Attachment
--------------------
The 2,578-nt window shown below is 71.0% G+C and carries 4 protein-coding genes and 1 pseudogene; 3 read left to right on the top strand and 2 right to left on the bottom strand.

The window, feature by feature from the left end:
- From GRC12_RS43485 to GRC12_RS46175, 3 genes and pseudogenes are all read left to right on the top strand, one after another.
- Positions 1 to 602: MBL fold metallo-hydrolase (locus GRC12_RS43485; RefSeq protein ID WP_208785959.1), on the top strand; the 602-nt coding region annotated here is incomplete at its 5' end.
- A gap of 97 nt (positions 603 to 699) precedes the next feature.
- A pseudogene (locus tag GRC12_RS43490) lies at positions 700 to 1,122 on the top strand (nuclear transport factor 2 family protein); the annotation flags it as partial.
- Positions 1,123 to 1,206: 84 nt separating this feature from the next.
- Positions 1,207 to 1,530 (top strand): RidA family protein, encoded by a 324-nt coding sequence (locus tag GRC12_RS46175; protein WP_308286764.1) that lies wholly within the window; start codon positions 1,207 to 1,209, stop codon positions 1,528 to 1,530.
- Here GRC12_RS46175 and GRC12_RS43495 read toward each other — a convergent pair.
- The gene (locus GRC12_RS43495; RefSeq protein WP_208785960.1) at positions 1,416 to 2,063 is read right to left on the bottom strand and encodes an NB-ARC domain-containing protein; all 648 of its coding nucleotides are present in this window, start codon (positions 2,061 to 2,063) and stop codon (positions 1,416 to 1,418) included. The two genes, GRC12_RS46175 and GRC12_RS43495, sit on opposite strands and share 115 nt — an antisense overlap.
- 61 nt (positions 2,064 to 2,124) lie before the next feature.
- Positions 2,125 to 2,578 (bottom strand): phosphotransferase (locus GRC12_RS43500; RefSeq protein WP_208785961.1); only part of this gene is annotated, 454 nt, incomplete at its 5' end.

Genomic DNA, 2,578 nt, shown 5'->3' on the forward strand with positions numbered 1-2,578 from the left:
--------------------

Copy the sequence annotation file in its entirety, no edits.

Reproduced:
The 2,578-nt window shown below is 71.0% G+C and carries 4 protein-coding genes and 1 pseudogene; 3 read left to right on the top strand and 2 right to left on the bottom strand.

The window, feature by feature from the left end:
- From GRC12_RS43485 to GRC12_RS46175, 3 genes and pseudogenes are all read left to right on the top strand, one after another.
- Positions 1 to 602: MBL fold metallo-hydrolase (locus GRC12_RS43485; RefSeq protein ID WP_208785959.1), on the top strand; the 602-nt coding region annotated here is incomplete at its 5' end.
- A gap of 97 nt (positions 603 to 699) precedes the next feature.
- A pseudogene (locus tag GRC12_RS43490) lies at positions 700 to 1,122 on the top strand (nuclear transport factor 2 family protein); the annotation flags it as partial.
- Positions 1,123 to 1,206: 84 nt separating this feature from the next.
- Positions 1,207 to 1,530 (top strand): RidA family protein, encoded by a 324-nt coding sequence (locus tag GRC12_RS46175; protein WP_308286764.1) that lies wholly within the window; start codon positions 1,207 to 1,209, stop codon positions 1,528 to 1,530.
- Here GRC12_RS46175 and GRC12_RS43495 read toward each other — a convergent pair.
- The gene (locus GRC12_RS43495; RefSeq protein WP_208785960.1) at positions 1,416 to 2,063 is read right to left on the bottom strand and encodes an NB-ARC domain-containing protein; all 648 of its coding nucleotides are present in this window, start codon (positions 2,061 to 2,063) and stop codon (positions 1,416 to 1,418) included. The two genes, GRC12_RS46175 and GRC12_RS43495, sit on opposite strands and share 115 nt — an antisense overlap.
- 61 nt (positions 2,064 to 2,124) lie before the next feature.
- Positions 2,125 to 2,578 (bottom strand): phosphotransferase (locus GRC12_RS43500; RefSeq protein WP_208785961.1); only part of this gene is annotated, 454 nt, incomplete at its 5' end.

Genomic DNA, 2,578 nt, shown 5'->3' on the forward strand with positions numbered 1-2,578 from the left: